General Course Requirements

Below are the minimum requirements to access the course environment and participate in Live Classes. Please make sure to also check the Prerequisites and Course-Specific Requirements section above, and ensure your computer meets or exceeds the minimum system requirements for all software needed for your course. 

Mac Users

PC Users

All Users

  • Latest version of Google Chrome
  • Zoom meeting software
  • Webcam
  • Speakers or headphones
  • External or internal microphone
  • Broadband Internet connection


Nando Michelin

Author & Instructor

Born in Montevideo, Uruguay, Nando Michelin came to Boston to study at Berklee College of Music, where he is currently an associate professor. His discography includes more than 14 albums as a band leader, mostly original compositions, and several more as a sideman. His albums include collaborators such as Esperanza Spalding, Jerry Bergonzi, George Garzone, Antonio Serrano, Jeff Ballard, Claudio Ragazzi, and Richie Barshay.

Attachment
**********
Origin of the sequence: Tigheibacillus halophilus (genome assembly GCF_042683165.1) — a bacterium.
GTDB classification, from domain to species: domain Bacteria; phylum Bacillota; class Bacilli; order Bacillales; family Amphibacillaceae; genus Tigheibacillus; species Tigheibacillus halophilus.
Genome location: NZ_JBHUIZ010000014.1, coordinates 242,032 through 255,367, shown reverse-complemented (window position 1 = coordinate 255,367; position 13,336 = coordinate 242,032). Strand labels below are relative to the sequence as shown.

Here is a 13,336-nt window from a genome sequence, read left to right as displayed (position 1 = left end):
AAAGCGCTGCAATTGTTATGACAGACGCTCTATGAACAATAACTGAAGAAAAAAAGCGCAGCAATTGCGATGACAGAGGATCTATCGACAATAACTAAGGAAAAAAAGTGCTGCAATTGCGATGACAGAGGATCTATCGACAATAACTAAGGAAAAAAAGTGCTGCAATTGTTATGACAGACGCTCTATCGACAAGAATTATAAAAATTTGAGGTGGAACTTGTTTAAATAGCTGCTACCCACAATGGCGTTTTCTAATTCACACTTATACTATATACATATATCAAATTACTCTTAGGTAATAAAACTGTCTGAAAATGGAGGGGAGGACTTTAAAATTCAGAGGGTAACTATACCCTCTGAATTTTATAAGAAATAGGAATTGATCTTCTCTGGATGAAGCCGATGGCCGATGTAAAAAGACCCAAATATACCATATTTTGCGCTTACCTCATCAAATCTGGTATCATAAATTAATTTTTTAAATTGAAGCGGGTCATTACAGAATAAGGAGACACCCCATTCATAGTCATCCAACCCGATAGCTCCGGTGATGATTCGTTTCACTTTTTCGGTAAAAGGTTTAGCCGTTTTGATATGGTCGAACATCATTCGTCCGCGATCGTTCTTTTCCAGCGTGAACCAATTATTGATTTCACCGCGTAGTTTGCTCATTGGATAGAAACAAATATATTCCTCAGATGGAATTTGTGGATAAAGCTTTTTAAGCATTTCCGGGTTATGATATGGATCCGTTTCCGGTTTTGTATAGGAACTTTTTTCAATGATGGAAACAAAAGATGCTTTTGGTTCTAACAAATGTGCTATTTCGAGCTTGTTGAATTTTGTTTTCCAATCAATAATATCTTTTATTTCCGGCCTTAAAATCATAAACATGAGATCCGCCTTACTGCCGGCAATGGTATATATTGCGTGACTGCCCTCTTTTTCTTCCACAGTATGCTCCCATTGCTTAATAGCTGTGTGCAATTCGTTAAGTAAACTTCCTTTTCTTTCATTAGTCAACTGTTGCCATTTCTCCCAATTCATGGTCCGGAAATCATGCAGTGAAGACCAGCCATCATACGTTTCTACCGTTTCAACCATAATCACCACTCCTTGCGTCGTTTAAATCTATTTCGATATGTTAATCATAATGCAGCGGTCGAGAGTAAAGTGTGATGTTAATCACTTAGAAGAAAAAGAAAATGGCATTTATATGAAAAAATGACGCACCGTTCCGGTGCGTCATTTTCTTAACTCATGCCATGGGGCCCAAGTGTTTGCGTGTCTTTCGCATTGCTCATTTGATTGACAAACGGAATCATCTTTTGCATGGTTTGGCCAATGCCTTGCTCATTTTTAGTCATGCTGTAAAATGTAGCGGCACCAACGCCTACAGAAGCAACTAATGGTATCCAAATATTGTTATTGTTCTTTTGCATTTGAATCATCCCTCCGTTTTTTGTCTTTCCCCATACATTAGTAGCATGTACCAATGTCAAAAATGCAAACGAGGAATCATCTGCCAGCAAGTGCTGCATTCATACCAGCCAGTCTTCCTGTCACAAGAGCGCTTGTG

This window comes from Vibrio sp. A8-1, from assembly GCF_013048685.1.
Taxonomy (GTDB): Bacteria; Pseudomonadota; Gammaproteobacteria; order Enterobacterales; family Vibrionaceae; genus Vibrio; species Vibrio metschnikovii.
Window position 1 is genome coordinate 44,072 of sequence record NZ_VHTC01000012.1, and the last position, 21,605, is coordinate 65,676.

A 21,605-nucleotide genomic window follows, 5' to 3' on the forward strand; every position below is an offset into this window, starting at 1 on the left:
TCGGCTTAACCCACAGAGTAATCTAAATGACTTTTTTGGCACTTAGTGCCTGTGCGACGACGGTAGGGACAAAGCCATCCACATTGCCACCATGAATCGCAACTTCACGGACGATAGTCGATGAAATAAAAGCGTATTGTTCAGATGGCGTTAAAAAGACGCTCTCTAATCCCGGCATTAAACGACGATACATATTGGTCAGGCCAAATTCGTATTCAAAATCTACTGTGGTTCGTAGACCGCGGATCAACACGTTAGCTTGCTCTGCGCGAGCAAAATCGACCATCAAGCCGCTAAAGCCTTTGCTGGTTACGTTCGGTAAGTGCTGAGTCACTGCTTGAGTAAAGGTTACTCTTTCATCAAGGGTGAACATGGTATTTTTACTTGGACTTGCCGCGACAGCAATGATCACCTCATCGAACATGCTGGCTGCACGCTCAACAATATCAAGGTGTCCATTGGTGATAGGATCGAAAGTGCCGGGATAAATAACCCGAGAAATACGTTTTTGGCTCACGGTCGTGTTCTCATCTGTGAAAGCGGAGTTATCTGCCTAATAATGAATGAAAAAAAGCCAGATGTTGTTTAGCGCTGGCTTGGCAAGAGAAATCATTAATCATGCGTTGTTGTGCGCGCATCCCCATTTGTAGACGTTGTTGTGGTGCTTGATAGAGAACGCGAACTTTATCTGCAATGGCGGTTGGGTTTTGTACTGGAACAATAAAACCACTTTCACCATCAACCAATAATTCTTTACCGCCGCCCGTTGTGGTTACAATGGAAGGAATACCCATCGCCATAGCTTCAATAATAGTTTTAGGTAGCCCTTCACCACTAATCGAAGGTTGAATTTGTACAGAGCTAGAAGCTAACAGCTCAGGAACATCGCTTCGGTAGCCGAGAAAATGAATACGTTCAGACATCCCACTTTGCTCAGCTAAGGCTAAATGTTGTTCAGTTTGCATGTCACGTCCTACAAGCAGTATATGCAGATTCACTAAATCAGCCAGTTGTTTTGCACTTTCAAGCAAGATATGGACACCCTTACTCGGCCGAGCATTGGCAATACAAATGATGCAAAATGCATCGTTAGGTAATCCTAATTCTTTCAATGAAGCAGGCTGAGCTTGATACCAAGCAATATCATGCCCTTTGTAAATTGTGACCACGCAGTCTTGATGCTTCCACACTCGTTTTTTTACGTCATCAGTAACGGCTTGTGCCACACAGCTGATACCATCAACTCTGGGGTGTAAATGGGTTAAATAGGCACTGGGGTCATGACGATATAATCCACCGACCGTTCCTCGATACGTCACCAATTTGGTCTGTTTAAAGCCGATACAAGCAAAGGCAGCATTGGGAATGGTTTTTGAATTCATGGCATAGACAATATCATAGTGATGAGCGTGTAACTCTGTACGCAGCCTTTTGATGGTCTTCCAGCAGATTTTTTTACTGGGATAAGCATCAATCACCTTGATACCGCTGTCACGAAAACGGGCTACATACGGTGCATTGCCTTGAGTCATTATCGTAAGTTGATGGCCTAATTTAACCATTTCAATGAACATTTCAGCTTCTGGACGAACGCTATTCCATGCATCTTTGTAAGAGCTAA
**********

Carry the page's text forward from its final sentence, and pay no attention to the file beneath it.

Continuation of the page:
Read More

He’s performed at a variety of venues, such as the Wang Theatre, Kimmel Center for the Performing Arts, Smithsonian, Jordan Hall, Teatro Opera (Buenos Aires), Roy E. Disney Center for Performing Arts, among several other concert halls across the US. As a sideman, Nando performed with John Patitucci, Eddie Gomez, Jerry Bergonzi, Randy Brecker, Anat Cohen, George Garzone, and more.

In addition to teaching at Berklee, Nando has also taught at Tufts University and Longy School of Music, and has lectured in Barcelona, Montevideo, São Paulo, Venezuela, South Africa, Mexico, Colombia, and around the US. Read Less


Contact our Academic Advisors by phone at 1-866-BERKLEE (U.S.), 1-617-747-2146 (INT'L), or by email at

Get Info